Three hundred staff at the Australian Red Cross have been sacked as the federal government unleashes its latest attack on asylum seekers. The Home Affairs Department has implemented sweeping cuts to asylum seeker assistance services.
Seeking asylum in Australia is a notoriously slow and complex process. After lodging a protection application, an asylum seeker can wait two years before their first interview. If the first decision on their case is negative, appeals add years to the process.
Asylum seekers can apply for the Home Affairs’ Status Resolution Support Services (SRSS) program, which includes a Centrelink payment; this too is a long and complicated process. Most applications for the SRSS program are refused.
Those lucky enough to receive support will receive a Centrelink payment only 89 percent of what a permanent resident gets.
Contracts to run SRSS are given to social welfare providers, including the Red Cross. Home Affairs closely monitors the contracts, requiring providers to adhere to strict guidelines and meet so-called key performance indicators.
But without support, many asylum seekers struggle to make their way through the maze of systems and schemes, which are difficult to navigate.
Now, Home Affairs minister Peter Dutton has decided that even this meagre assistance is too much. Dutton has ordered all asylum seekers with work rights to get a job (as if it were that easy). Over the next few months, all asylum seekers with work rights will be cut off SRSS payments and support, unless they meet strict eligibility criteria.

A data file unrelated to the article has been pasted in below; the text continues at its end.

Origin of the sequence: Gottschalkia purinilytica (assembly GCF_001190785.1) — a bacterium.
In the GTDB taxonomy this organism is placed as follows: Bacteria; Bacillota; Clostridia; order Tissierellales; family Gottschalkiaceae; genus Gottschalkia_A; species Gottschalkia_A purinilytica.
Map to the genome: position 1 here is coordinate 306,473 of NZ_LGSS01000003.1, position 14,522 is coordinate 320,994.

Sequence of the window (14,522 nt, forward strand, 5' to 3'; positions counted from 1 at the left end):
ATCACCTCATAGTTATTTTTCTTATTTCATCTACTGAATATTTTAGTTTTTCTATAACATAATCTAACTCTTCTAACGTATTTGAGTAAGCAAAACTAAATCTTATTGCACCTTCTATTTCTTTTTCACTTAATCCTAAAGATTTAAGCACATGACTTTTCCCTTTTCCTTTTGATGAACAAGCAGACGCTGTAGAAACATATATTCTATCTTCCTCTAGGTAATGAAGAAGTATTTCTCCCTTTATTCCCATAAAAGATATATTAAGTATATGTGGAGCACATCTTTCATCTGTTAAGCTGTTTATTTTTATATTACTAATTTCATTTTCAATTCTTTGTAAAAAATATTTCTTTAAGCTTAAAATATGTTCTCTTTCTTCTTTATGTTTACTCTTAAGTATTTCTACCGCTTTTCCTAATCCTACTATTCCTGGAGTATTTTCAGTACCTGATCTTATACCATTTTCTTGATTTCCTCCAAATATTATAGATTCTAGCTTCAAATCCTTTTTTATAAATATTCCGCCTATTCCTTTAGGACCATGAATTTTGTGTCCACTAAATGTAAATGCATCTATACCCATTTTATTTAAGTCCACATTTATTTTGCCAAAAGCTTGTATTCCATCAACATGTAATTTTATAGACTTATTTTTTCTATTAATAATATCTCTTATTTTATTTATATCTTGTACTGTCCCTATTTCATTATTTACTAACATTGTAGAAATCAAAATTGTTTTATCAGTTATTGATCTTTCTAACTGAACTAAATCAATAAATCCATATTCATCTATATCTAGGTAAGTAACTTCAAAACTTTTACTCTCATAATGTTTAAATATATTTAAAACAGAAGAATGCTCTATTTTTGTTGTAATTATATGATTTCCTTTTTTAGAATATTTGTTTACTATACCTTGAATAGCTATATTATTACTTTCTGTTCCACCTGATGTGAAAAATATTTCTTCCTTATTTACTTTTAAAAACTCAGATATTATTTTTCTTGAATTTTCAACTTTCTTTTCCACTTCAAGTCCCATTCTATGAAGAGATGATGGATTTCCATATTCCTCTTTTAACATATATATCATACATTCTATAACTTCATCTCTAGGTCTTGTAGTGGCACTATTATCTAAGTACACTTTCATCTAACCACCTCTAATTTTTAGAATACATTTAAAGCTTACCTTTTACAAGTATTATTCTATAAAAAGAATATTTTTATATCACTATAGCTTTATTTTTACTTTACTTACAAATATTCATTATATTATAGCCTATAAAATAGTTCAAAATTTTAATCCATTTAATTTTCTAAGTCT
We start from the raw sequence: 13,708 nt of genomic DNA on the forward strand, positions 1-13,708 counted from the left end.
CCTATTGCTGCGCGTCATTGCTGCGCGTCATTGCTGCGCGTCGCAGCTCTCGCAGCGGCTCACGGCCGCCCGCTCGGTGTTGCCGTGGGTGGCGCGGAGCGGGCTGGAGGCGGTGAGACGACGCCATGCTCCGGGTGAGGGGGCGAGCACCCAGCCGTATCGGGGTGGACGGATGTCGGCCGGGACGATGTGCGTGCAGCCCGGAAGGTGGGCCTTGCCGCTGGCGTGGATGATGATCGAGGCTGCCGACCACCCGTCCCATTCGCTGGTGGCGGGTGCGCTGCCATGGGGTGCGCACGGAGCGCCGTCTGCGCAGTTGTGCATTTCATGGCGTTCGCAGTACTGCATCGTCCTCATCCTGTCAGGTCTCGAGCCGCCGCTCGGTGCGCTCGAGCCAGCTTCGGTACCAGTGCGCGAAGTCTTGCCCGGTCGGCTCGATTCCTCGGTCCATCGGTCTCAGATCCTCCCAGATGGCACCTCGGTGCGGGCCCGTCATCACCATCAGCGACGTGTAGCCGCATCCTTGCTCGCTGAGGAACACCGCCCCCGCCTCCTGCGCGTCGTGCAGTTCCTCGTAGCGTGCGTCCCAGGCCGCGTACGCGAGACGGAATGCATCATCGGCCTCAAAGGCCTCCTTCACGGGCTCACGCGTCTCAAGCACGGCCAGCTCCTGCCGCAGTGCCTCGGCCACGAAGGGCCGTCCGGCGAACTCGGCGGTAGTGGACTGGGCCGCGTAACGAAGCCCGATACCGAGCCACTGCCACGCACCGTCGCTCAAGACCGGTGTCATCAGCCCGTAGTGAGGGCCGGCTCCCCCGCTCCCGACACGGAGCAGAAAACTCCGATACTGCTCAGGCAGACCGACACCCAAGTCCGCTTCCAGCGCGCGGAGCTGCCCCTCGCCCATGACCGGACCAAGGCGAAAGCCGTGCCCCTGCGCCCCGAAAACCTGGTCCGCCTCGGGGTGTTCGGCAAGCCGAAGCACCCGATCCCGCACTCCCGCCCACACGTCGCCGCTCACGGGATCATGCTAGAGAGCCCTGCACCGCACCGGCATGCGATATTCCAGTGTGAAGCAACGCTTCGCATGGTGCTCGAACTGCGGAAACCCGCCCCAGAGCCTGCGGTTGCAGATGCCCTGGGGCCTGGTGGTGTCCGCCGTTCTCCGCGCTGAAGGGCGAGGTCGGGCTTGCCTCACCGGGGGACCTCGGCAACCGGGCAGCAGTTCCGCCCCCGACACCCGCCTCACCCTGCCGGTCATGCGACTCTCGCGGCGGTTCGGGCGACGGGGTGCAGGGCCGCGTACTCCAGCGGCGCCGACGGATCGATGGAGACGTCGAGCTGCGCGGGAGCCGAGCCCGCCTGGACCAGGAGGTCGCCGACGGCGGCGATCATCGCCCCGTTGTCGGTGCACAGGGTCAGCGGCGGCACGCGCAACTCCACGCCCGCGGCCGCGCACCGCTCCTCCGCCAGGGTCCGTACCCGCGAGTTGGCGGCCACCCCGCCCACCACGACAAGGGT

At the moment, there is one job vacancy for every seven unemployed people in Australia. Imagine how hard it is to secure this job when your qualifications aren’t recognised, or you have health issues, or cannot speak a word of English or if your work rights last only three months at a time.
Sound reasonable? Even Dutton probably doesn’t think so. But these changes have one purpose: to make life unbearable for asylum seekers.
As of February, there were 13,299 asylum seekers receiving SRSS. These numbers are expected to drop drastically. This is how Home Affairs can now justify ending its contract with the Red Cross.
In Victoria, two other providers, AMES Australia and Life Without Barriers (LWB) have kept their contracts and will get Red Cross’ remaining clients. AMES and LWB are hiring new staff to support the influx of Red Cross clients, but these workers are being offered only three-month contracts.
Existing AMES staff are also being asked to apply for their own jobs again, and those who succeed will be placed on these three-month contracts. Meanwhile, the majority of LWB staff are on maximum term contracts, allowing for their dismissal with notice at any time. AMES and LWB staff have been told to expect job losses as asylum seekers are steadily thrown off support.
It will take a united and determined campaign to demand that asylum seekers have access to support and that the workers who provide it are not subject to precarious and shifting working conditions.